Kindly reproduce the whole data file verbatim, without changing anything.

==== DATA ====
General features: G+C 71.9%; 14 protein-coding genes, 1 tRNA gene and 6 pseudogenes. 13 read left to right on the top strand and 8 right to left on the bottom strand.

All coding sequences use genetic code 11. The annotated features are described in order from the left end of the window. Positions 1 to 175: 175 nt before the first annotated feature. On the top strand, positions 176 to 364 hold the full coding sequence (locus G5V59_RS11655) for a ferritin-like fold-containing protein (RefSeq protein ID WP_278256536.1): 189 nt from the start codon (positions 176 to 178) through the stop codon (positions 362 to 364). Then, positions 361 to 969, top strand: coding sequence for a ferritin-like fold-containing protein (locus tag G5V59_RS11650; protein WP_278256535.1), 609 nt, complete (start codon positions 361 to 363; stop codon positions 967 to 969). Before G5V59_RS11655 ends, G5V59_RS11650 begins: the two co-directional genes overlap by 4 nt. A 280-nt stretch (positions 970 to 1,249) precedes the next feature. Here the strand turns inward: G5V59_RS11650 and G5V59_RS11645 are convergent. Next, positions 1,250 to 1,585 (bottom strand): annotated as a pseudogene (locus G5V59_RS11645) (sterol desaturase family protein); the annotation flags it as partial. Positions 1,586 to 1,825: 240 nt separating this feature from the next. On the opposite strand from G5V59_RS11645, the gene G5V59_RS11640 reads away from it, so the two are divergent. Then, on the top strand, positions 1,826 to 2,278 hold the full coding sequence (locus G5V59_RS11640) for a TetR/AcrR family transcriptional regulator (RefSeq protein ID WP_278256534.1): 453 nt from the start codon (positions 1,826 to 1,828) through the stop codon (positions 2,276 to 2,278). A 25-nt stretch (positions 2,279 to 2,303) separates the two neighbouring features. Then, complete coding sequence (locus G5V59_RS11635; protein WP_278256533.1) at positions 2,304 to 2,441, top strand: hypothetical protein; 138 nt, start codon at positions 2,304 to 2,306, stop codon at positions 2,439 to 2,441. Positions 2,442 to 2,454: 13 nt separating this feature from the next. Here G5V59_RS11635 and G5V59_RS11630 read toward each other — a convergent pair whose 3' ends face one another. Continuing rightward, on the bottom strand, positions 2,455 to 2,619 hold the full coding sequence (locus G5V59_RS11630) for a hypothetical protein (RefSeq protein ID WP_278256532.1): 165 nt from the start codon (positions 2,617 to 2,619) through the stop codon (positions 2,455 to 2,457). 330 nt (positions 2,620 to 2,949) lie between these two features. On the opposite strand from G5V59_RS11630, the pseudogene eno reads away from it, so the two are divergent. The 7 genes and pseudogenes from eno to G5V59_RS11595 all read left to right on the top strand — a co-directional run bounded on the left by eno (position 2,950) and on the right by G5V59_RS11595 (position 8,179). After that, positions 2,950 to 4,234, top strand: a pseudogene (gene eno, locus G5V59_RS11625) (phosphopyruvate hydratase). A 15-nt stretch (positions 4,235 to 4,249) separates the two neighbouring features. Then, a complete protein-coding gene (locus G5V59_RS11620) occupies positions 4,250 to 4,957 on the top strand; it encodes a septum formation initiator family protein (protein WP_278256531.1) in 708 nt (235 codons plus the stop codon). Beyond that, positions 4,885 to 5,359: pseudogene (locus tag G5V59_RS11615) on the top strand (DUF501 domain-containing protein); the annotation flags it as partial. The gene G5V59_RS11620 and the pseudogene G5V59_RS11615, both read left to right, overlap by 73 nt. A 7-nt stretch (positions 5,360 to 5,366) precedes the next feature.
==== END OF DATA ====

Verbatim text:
General features: G+C 71.9%; 14 protein-coding genes, 1 tRNA gene and 6 pseudogenes. 13 read left to right on the top strand and 8 right to left on the bottom strand.

All coding sequences use genetic code 11. The annotated features are described in order from the left end of the window. Positions 1 to 175: 175 nt before the first annotated feature. On the top strand, positions 176 to 364 hold the full coding sequence (locus G5V59_RS11655) for a ferritin-like fold-containing protein (RefSeq protein ID WP_278256536.1): 189 nt from the start codon (positions 176 to 178) through the stop codon (positions 362 to 364). Then, positions 361 to 969, top strand: coding sequence for a ferritin-like fold-containing protein (locus tag G5V59_RS11650; protein WP_278256535.1), 609 nt, complete (start codon positions 361 to 363; stop codon positions 967 to 969). Before G5V59_RS11655 ends, G5V59_RS11650 begins: the two co-directional genes overlap by 4 nt. A 280-nt stretch (positions 970 to 1,249) precedes the next feature. Here the strand turns inward: G5V59_RS11650 and G5V59_RS11645 are convergent. Next, positions 1,250 to 1,585 (bottom strand): annotated as a pseudogene (locus G5V59_RS11645) (sterol desaturase family protein); the annotation flags it as partial. Positions 1,586 to 1,825: 240 nt separating this feature from the next. On the opposite strand from G5V59_RS11645, the gene G5V59_RS11640 reads away from it, so the two are divergent. Then, on the top strand, positions 1,826 to 2,278 hold the full coding sequence (locus G5V59_RS11640) for a TetR/AcrR family transcriptional regulator (RefSeq protein ID WP_278256534.1): 453 nt from the start codon (positions 1,826 to 1,828) through the stop codon (positions 2,276 to 2,278). A 25-nt stretch (positions 2,279 to 2,303) separates the two neighbouring features. Then, complete coding sequence (locus G5V59_RS11635; protein WP_278256533.1) at positions 2,304 to 2,441, top strand: hypothetical protein; 138 nt, start codon at positions 2,304 to 2,306, stop codon at positions 2,439 to 2,441. Positions 2,442 to 2,454: 13 nt separating this feature from the next. Here G5V59_RS11635 and G5V59_RS11630 read toward each other — a convergent pair whose 3' ends face one another. Continuing rightward, on the bottom strand, positions 2,455 to 2,619 hold the full coding sequence (locus G5V59_RS11630) for a hypothetical protein (RefSeq protein ID WP_278256532.1): 165 nt from the start codon (positions 2,617 to 2,619) through the stop codon (positions 2,455 to 2,457). 330 nt (positions 2,620 to 2,949) lie between these two features. On the opposite strand from G5V59_RS11630, the pseudogene eno reads away from it, so the two are divergent. The 7 genes and pseudogenes from eno to G5V59_RS11595 all read left to right on the top strand — a co-directional run bounded on the left by eno (position 2,950) and on the right by G5V59_RS11595 (position 8,179). After that, positions 2,950 to 4,234, top strand: a pseudogene (gene eno, locus G5V59_RS11625) (phosphopyruvate hydratase). A 15-nt stretch (positions 4,235 to 4,249) separates the two neighbouring features. Then, a complete protein-coding gene (locus G5V59_RS11620) occupies positions 4,250 to 4,957 on the top strand; it encodes a septum formation initiator family protein (protein WP_278256531.1) in 708 nt (235 codons plus the stop codon). Beyond that, positions 4,885 to 5,359: pseudogene (locus tag G5V59_RS11615) on the top strand (DUF501 domain-containing protein); the annotation flags it as partial. The gene G5V59_RS11620 and the pseudogene G5V59_RS11615, both read left to right, overlap by 73 nt. A 7-nt stretch (positions 5,360 to 5,366) precedes the next feature.